This is where the blur begins.  A parent/guardian and the wise adults providing counsel (hopefully everyone reading this has or is building a wise team for counsel-parenting is a team sport) will arrive at a point that they know they have to step back and let the kid accept the consequences for their own choice.  That point is different for each student (the blur).  BUT the point where training has been completed will arrive and the parent/guardian will let their student experience the pain of failure.  Again, it is one of the most difficult things a parent can do but it is essential to a kid's development that failure is allowed to happen.

Failure is not fatal.  Failure can refine and define a kid.  Kids that are allowed to fail refine their efforts, focus and determination to learn from their mistakes.  Kids that are allowed to fail define their true strengths and weaknesses. 

Yes, there are extremely painful allowed to fail situations in which a student's moral failure(s) has lead to major consequences.  Allowing failure in these scenarios causes great and nightmarish pain for parents/guardians.  Even so, without the consequences of a hard fall some students will never be able to refine and define their lives.

So, here is a set of questions for all of us to consider:
  • Do you complete your student's homework and projects because you are afraid of them failing?
  • Do you complain when your student does not get the playing time you believe they "deserve"?
  • Do you fight your student's traffic tickets because you are afraid of their "permanent record"?
  • Do you cover your student's moral failures from caring adults that have expressed concern?
  • Do you work harder than your student in trying to make them "successful"?
  • Do you allow your student to "work you" and remove consequences from them when house rules are broken?
I know that in the real world these questions are not always cut and dry.  Even so, how did you do?  
Even though difficult, failure is an essential element in a child's moral, spiritual and social development.

Remember when your child (all of us) learned how to walk?  Falling was the natural consequence of balancing first steps.  If our parent/guardian never allowed us to fall we would not have learned to walk.  It was literally a falling to stand up learning experience. 

It is good to let kids fail.

Friday, February 20, 2015

Observations from a Social Media Addict

"Hello, my name is David and I am a social media addict!" 

I have discovered this truth while in my recent Social Media Fast adventure.  Many times over the last few weeks, I have reached for and/or wanted to check my status, likes/dislikes, comments and messages.  Hopefully, as I have trickled back on the "social media juice," I have learned a few things.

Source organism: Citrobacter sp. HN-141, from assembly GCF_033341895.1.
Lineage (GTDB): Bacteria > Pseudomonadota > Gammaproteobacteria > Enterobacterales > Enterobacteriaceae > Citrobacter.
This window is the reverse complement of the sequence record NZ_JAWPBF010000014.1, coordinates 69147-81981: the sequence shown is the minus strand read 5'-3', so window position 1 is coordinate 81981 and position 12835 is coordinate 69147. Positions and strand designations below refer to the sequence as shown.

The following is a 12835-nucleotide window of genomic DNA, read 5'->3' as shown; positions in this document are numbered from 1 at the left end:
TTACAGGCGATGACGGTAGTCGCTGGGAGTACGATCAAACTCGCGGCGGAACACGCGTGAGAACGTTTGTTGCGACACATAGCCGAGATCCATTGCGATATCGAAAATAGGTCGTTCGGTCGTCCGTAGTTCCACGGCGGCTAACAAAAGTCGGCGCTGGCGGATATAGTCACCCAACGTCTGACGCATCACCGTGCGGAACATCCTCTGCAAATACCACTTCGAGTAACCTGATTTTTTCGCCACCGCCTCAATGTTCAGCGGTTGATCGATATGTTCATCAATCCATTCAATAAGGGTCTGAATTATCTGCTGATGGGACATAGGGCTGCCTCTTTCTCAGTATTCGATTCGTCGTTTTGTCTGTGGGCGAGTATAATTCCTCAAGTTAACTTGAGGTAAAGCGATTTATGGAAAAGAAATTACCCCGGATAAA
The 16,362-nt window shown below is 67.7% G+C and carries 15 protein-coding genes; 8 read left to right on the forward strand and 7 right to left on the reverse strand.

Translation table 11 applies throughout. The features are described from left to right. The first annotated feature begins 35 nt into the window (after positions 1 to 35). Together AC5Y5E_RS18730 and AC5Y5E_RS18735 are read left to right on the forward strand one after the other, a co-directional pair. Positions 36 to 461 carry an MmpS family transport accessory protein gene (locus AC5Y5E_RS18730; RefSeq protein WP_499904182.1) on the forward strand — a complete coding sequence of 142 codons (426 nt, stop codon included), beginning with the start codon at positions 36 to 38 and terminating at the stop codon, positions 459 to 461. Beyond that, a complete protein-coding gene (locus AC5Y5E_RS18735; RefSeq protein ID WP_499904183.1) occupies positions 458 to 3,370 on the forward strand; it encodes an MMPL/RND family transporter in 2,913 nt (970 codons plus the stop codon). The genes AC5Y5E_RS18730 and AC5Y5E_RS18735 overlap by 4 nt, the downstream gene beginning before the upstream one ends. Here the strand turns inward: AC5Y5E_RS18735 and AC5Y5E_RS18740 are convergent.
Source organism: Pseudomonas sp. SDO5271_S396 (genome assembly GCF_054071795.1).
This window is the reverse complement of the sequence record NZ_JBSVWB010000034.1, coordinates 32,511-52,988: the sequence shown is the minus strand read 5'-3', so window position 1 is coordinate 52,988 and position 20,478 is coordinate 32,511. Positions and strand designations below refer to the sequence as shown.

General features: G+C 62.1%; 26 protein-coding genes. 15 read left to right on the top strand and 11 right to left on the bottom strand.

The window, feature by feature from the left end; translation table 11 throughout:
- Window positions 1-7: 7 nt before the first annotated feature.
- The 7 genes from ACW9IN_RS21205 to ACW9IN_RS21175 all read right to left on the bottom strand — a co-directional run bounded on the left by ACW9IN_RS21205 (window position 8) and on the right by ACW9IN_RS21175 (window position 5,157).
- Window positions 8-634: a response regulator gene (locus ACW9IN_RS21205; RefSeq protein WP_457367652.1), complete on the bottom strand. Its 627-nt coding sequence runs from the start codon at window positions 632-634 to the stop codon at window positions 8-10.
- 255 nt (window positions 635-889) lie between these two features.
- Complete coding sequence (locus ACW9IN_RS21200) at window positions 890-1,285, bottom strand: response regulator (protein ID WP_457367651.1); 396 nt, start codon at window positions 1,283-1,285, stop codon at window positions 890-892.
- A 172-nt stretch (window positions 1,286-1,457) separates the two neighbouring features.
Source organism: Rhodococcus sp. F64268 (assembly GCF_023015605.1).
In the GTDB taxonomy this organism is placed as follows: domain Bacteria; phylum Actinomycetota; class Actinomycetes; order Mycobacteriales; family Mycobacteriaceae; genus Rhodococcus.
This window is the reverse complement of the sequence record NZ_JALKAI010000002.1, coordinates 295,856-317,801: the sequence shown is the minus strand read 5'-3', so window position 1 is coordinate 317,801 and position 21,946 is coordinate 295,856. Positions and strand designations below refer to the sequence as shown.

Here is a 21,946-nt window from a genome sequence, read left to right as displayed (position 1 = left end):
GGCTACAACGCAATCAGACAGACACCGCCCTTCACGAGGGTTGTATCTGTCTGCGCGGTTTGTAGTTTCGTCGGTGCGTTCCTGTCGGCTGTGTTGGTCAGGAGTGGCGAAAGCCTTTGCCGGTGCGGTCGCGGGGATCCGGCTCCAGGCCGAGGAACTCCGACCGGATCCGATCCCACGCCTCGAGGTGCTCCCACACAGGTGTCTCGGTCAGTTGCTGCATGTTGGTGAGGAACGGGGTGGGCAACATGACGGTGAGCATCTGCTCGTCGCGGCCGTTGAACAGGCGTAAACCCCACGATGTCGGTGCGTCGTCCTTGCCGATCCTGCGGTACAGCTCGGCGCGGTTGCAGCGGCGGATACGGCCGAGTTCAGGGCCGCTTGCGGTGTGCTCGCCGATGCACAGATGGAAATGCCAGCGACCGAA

I have sorta ended my Social Media Fast.  I say sorta because I have established a few rules to better use the ol' social media in hopes that I do not let it consume too much of my time.  There is much I have observed and many lessons learned during my fast.  Here are a few that top my observations-lessons learned list:
  • We, not just teenagers, are way too involved with social media.  I really don't believe I have to unpack my observation.  Seriously, I can track several of my "friends" days from breakfast, lunch, supper,  date nights and love life (I know--ew) by reading their facebook and/or twitter updates.  My fast brought to light how many times I have often missed a present, never to be repeated moment because I had to tweet and post the event out to the world.  Or, I am missing a present, never to be repeated moment because I am responding to a tweet or post from someone else's life.
  • People really did not miss my presence on social media & I lost NO FRIENDS during my fast (Actually, I may have deepened a few of my friendships during this period of time because I had to old school text, talk on the phone and have face to face conversations). Hard truth, people are not waiting to hear and see what I have to post.  "What?"  "I love your posts Dave!"  "They inspire me!"  I am grateful that many of you like to read the material I post.  However, I am certain you found other inspiring material to read while I was away.  Point, we should not take our cyber presence so serious.  Hard fact, their will always be someone to take our place in the ocean of social media.
  • I am a much better husband, dad and friend without social media participation.  Why?  I was removed from the comparison, competition, consumerism and corresponding drama often created by social media participation.  It is amazing how much better I relate to others when I only have my present reality and context to draw from.
Here are some rules I am putting in place to better use and not abuse social media.